Cornelia and Fate

Cornelia was the daughter of Scipio Africanus or Scipio the Great. Africanus won his fame as a Roman General in the Second Punic War in which he defeated Hannibal. Hannibal was one of the great enemies of Rome and Africanus became a hero for defeating the Carthaginian.

Cornelia gave birth to 12 children including two brothers nine years apart. These brothers were Tiberius and Gaius Gracchus. Both would champion the cause of the public to the Roman Senate. Both were murdered as a result of their challenges to the Senate.

Tiberius along with three hundred of his followers were beaten to death by the Senators. Plutarch reports that Gaius fled the forum until “he reached a grove which was sacred to the Furies, an these his slave Philocrates first killed his master and then himself.”

Cornelia survived her two sons and lived her days in a villa in the bay of Naples.

Cornelia is said to have borne her misfortunes in a noble and magnanimous spirit, and to have said of the sacred places where her sons had been murdered that these tombs were worthy of the dead who occupied them. She went to live… in her normal mode of life. She had many friends and kept a good table which was always thronged with guests; Greeks and other learned men frequently visited her, and all the reigning kings exchanged presents with her. Her visitors and intimate friends would listen with pleasure as she recalled the life and habits of her father, the great Scipio Africanus, but what they admired most of all was to hear her speak of her sons without showing sorrow or shedding a tear, and recall their achievements and their fate to any inquirer, as though she were relating the history of the early days of Rome. This made some some people think that old age or the weight of her misfortunes had affected her mind, and so far dulled her feelings as to make her incapable of suffering. Yet the truth is that such people are themselves too dull to understand how far a noble nature, an honourable ancestry and a virtuous upbringing can fortify men against grief, and that although fate may defeat the efforts of virtue to avert misfortune, it cannot deprive us of the power to endure it with equanimity.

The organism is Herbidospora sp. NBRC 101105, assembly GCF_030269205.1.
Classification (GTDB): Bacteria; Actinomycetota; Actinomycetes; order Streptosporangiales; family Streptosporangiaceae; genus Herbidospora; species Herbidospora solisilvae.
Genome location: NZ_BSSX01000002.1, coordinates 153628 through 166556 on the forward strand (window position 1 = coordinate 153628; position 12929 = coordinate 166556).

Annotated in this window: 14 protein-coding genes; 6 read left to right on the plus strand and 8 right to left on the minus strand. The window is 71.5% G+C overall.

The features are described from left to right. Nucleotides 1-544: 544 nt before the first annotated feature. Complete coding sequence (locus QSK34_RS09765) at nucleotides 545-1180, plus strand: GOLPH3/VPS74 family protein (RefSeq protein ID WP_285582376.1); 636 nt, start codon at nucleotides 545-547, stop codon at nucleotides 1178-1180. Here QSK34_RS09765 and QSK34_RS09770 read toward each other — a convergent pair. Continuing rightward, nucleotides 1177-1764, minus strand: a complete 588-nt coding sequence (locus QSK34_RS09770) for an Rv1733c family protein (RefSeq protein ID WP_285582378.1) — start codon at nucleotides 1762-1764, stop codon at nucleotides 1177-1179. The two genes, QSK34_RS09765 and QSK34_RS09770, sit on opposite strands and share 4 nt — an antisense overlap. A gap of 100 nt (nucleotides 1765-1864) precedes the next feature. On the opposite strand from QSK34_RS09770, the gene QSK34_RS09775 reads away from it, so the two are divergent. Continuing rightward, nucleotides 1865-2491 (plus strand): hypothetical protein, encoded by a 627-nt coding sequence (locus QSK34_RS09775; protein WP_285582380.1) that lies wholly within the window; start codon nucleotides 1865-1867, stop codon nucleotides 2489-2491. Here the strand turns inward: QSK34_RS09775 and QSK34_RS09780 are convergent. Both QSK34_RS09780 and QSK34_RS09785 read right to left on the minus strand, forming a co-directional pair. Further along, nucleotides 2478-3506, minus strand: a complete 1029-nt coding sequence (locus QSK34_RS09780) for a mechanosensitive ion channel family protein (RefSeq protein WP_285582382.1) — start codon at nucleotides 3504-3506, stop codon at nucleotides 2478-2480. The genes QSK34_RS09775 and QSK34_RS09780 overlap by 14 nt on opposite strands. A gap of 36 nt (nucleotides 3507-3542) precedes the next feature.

Plutarch – “Gaius Gracchus”

To learn more check out: Plutarch’s Maker’s of Rome on Amazon.